My Tajik friends looked amazed, saying that they had not cleared a Qurutob bowl all summer. They offered to order me more, but my stomach at that point was full to the brim and rumbled a bit. I quickly understood why Qurutob was only eaten at lunch and never at dinner.


As we left the restaurant, I kept asking my friends about the price, handing over money to each one. They all refused to acknowledge me. “Mehmon,” they said. I would have to get used to being assertive and sneaky, or else I would be treated to every meal during my three-month stay.


Experiencing the national food of Tajikistan that day was an experience I will never forget. I am indebted to my Tajik friends not only for the price of the delicious food, but also for the lesson in the country's rich culture and tradition. In a mountainous land on the crossroads of the ancient silk road, blended with Persian, Russian, and Central Asian influences, Tajikistan contains many unique traditions and foods. My experience with Quruton was a leap of faith into the culinary culture of this nation.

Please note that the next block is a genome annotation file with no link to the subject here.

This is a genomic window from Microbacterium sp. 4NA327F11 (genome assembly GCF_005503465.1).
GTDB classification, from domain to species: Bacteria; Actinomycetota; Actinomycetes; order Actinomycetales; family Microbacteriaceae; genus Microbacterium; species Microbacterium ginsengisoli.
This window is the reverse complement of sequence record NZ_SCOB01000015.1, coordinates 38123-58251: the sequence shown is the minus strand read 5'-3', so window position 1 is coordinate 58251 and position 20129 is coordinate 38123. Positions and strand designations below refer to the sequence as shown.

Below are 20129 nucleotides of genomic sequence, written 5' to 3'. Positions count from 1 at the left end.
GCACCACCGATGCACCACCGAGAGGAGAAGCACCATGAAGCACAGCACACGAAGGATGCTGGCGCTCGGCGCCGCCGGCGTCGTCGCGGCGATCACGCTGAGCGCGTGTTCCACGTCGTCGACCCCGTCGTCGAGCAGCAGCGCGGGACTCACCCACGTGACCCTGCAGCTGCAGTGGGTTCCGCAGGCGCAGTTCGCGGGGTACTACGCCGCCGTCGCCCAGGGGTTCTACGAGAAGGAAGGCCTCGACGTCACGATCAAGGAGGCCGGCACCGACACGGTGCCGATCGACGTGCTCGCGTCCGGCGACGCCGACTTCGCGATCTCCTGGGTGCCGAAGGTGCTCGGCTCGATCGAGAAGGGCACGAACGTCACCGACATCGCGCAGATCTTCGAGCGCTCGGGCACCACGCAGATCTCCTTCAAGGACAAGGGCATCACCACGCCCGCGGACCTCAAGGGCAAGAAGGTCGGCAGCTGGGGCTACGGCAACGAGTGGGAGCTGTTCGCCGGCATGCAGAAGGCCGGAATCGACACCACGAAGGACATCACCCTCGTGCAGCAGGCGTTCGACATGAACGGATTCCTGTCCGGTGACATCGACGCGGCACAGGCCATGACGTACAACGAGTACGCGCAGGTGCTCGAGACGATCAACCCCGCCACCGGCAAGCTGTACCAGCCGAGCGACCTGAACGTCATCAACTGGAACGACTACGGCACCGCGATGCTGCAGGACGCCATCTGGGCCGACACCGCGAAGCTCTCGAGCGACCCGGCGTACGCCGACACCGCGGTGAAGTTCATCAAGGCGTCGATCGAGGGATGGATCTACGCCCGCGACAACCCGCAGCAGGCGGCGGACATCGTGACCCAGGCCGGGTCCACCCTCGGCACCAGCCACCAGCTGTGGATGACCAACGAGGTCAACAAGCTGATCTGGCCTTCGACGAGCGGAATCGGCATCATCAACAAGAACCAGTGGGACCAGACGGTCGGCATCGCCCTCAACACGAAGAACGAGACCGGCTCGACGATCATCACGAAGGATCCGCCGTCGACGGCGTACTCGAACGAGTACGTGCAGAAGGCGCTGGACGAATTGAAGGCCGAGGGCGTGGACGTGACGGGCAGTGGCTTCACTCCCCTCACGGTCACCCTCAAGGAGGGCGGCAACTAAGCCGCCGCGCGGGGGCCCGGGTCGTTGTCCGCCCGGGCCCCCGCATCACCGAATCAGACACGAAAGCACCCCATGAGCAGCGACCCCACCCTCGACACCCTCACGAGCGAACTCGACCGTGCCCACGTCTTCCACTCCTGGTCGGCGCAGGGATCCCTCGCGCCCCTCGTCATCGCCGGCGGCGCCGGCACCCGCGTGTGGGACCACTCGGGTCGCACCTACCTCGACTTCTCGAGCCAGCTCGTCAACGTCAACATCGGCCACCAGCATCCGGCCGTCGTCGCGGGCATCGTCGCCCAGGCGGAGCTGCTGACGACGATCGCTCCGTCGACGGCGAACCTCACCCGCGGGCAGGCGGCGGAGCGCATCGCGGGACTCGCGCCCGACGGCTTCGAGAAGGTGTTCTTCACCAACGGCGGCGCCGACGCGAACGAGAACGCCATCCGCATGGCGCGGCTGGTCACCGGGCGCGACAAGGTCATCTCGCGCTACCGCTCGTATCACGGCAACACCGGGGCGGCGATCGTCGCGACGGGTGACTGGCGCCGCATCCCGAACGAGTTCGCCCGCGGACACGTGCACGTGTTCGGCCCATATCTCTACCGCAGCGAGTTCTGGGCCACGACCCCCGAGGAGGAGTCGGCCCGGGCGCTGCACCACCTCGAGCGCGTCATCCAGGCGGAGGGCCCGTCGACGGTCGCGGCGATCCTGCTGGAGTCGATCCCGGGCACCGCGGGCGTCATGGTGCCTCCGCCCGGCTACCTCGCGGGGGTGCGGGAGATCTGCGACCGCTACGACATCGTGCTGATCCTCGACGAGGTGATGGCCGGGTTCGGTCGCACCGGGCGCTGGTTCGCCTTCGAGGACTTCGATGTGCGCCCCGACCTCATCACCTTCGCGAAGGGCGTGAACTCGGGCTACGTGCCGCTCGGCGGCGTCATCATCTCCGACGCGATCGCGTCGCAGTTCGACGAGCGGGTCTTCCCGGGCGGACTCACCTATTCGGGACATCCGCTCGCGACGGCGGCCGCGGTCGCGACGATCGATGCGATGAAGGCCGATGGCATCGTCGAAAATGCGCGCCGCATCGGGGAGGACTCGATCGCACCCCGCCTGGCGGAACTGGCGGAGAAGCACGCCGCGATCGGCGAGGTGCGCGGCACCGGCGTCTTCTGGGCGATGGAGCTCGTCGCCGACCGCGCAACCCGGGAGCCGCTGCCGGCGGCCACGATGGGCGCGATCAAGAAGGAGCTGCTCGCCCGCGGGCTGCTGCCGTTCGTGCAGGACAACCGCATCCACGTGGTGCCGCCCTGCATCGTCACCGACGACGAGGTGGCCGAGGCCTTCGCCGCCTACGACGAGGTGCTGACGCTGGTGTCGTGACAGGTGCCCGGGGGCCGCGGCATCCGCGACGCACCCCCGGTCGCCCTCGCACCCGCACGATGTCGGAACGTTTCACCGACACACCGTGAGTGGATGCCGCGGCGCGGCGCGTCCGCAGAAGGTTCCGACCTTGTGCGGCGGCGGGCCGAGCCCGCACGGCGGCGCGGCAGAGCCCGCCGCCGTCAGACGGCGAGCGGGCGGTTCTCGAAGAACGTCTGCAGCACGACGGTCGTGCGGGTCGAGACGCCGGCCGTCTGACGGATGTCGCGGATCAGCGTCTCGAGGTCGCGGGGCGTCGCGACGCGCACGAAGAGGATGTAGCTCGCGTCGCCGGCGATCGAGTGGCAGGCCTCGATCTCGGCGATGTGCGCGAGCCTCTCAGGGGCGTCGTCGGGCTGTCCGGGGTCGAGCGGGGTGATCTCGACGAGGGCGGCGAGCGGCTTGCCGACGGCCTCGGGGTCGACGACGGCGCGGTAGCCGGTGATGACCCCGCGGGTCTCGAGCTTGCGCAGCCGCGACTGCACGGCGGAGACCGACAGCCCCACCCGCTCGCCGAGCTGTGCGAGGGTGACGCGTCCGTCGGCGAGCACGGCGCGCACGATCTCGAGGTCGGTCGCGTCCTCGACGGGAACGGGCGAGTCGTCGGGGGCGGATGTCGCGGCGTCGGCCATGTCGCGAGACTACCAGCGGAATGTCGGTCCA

Easy Qurutob recipe:


1. Soak 12 Qurut balls in 2 cups water, let them soak for about an hour, then mix until the balls fall apart OR use 3 cups of plain whole milk yogurt. A variation of Qurut might be found at Persian grocery stores. It is called Kashk. Kashk is often salted. If not, add about 2 teaspoons of salt to the mixture.

2. Over medium heat, stir the mixture until creamy (20-30 min).

3. Sauté one sliced large onion for about 5 min.